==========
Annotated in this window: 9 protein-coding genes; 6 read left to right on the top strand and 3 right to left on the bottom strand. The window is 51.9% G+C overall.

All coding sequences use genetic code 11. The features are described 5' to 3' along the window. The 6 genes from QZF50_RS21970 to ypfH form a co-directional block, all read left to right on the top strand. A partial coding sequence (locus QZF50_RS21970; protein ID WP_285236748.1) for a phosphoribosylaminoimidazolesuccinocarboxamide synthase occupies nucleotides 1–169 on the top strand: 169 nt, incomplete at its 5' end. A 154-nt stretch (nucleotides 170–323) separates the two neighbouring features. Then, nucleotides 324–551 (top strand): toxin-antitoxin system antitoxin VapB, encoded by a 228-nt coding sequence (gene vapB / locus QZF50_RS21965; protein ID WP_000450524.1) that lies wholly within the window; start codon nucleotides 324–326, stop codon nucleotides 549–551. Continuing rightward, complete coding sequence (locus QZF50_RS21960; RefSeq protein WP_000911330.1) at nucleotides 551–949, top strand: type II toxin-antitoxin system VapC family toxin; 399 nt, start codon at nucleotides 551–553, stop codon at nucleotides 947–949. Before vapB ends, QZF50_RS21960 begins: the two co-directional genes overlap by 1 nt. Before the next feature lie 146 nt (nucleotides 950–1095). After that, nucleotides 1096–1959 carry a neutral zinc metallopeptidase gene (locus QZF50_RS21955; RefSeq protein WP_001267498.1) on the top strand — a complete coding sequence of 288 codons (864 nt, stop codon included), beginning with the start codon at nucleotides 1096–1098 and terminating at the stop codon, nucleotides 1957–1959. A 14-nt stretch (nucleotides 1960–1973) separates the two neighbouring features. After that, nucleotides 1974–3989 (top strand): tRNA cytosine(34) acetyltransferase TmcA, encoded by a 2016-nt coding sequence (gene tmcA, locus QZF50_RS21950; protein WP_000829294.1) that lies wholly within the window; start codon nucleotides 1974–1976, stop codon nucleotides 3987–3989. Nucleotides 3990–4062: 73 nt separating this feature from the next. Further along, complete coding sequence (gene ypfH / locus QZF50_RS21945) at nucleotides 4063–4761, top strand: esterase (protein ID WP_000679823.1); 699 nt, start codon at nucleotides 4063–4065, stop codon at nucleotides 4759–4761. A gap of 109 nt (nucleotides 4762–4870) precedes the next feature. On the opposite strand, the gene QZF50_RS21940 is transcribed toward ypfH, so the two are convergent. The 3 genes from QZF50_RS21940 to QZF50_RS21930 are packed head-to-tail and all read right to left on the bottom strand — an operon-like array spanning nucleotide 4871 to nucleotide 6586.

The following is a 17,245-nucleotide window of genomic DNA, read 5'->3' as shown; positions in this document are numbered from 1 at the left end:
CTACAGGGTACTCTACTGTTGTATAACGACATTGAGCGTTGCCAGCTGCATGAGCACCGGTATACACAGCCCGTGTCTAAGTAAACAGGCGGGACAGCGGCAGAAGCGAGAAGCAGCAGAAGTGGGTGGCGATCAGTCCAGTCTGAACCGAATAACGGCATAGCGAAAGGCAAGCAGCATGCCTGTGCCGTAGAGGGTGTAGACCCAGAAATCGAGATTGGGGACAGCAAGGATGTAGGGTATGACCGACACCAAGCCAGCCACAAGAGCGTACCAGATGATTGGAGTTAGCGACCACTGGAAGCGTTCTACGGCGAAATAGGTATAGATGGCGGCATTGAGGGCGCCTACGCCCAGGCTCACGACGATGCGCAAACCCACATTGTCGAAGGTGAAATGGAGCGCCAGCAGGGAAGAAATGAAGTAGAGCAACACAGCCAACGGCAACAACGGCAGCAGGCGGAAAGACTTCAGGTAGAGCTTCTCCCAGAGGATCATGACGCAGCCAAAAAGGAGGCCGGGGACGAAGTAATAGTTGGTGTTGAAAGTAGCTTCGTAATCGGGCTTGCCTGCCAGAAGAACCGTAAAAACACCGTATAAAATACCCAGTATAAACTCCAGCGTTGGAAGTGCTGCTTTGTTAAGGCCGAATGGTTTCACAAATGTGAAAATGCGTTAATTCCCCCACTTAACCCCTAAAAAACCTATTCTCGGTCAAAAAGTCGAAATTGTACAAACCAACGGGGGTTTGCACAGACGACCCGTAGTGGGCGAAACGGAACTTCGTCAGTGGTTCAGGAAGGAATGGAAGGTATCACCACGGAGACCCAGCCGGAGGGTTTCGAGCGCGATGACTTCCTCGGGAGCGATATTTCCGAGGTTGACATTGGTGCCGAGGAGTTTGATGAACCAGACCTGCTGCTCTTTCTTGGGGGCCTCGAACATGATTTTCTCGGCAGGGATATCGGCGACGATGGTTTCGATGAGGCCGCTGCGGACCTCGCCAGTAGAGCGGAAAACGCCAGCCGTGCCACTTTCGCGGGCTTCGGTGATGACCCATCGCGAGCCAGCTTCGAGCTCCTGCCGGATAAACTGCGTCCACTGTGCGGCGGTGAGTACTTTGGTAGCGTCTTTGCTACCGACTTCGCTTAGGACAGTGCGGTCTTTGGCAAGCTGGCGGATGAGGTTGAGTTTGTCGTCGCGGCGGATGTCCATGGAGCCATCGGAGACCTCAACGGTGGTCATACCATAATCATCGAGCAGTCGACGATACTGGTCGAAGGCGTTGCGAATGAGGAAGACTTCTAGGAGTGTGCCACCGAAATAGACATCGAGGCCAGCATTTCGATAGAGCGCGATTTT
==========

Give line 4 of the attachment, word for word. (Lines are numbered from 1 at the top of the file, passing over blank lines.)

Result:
CTACAGGGTACTCTACTGTTGTATAACGACATTGAGCGTTGCCAGCTGCATGAGCACCGGTATACACAGCCCGTGTCTAAGTAAACAGGCGGGACAGCGGCAGAAGCGAGAAGCAGCAGAAGTGGGTGGCGATCAGTCCAGTCTGAACCGAATAACGGCATAGCGAAAGGCAAGCAGCATGCCTGTGCCGTAGAGGGTGTAGACCCAGAAATCGAGATTGGGGACAGCAAGGATGTAGGGTATGACCGACACCAAGCCAGCCACAAGAGCGTACCAGATGATTGGAGTTAGCGACCACTGGAAGCGTTCTACGGCGAAATAGGTATAGATGGCGGCATTGAGGGCGCCTACGCCCAGGCTCACGACGATGCGCAAACCCACATTGTCGAAGGTGAAATGGAGCGCCAGCAGGGAAGAAATGAAGTAGAGCAACACAGCCAACGGCAACAACGGCAGCAGGCGGAAAGACTTCAGGTAGAGCTTCTCCCAGAGGATCATGACGCAGCCAAAAAGGAGGCCGGGGACGAAGTAATAGTTGGTGTTGAAAGTAGCTTCGTAATCGGGCTTGCCTGCCAGAAGAACCGTAAAAACACCGTATAAAATACCCAGTATAAACTCCAGCGTTGGAAGTGCTGCTTTGTTAAGGCCGAATGGTTTCACAAATGTGAAAATGCGTTAATTCCCCCACTTAACCCCTAAAAAACCTATTCTCGGTCAAAAAGTCGAAATTGTACAAACCAACGGGGGTTTGCACAGACGACCCGTAGTGGGCGAAACGGAACTTCGTCAGTGGTTCAGGAAGGAATGGAAGGTATCACCACGGAGACCCAGCCGGAGGGTTTCGAGCGCGATGACTTCCTCGGGAGCGATATTTCCGAGGTTGACATTGGTGCCGAGGAGTTTGATGAACCAGACCTGCTGCTCTTTCTTGGGGGCCTCGAACATGATTTTCTCGGCAGGGATATCGGCGACGATGGTTTCGATGAGGCCGCTGCGGACCTCGCCAGTAGAGCGGAAAACGCCAGCCGTGCCACTTTCGCGGGCTTCGGTGATGACCCATCGCGAGCCAGCTTCGAGCTCCTGCCGGATAAACTGCGTCCACTGTGCGGCGGTGAGTACTTTGGTAGCGTCTTTGCTACCGACTTCGCTTAGGACAGTGCGGTCTTTGGCAAGCTGGCGGATGAGGTTGAGTTTGTCGTCGCGGCGGATGTCCATGGAGCCATCGGAGACCTCAACGGTGGTCATACCATAATCATCGAGCAGTCGACGATACTGGTCGAAGGCGTTGCGAATGAGGAAGACTTCTAGGAGTGTGCCACCGAAATAGACATCGAGGCCAGCATTTCGATAGAGCGCGATTTT